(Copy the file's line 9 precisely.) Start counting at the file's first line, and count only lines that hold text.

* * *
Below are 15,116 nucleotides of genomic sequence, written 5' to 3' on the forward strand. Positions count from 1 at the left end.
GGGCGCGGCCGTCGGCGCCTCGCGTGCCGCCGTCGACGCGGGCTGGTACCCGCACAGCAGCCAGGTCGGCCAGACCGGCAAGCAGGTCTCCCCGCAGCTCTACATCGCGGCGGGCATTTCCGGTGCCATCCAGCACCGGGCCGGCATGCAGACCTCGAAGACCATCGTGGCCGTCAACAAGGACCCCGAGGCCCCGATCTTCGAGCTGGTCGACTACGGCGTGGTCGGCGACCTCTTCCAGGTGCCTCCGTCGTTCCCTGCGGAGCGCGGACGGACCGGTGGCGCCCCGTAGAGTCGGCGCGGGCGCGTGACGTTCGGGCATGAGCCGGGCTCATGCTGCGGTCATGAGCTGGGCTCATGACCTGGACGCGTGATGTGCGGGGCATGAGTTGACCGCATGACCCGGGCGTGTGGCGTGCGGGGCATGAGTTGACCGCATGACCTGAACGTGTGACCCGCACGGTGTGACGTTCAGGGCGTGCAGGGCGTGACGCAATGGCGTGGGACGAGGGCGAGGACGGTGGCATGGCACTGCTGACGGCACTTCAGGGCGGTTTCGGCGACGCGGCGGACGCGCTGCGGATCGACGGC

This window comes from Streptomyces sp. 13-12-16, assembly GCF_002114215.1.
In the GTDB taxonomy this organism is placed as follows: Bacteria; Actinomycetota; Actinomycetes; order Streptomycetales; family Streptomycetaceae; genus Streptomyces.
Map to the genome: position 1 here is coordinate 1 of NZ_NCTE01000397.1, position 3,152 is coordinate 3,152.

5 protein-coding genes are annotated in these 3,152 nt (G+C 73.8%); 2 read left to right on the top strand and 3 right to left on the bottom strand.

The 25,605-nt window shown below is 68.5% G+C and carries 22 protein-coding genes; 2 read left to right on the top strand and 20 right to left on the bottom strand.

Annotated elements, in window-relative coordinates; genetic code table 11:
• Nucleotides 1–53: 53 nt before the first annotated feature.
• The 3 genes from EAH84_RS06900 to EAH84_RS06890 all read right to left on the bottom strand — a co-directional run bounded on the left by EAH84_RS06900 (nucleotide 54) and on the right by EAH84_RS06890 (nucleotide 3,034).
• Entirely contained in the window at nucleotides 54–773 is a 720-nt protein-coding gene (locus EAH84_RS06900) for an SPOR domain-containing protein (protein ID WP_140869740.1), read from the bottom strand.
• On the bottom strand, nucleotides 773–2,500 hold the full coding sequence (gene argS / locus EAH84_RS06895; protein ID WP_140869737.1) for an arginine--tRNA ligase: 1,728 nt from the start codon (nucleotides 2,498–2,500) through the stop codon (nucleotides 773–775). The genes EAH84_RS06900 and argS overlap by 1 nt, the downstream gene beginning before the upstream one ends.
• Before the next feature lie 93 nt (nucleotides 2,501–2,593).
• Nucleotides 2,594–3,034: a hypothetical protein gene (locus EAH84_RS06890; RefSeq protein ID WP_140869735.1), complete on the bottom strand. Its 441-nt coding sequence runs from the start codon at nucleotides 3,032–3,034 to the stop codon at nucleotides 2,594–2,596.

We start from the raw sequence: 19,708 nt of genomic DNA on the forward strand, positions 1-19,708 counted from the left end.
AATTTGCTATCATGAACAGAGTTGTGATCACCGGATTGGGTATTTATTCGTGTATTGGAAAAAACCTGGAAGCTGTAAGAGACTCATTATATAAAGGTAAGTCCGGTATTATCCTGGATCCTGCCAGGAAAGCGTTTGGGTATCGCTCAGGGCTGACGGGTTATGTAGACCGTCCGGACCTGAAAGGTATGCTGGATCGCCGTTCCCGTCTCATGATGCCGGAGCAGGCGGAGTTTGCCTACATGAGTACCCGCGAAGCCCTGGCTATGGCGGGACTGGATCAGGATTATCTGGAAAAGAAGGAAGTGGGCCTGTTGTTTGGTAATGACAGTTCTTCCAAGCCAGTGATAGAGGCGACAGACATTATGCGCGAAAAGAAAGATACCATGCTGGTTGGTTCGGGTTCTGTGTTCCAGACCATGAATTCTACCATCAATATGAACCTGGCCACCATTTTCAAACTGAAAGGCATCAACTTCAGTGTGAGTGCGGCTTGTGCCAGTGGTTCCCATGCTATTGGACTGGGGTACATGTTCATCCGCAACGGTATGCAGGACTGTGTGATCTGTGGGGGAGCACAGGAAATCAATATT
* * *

• Nucleotides 1–53: 53 nt before the first annotated feature.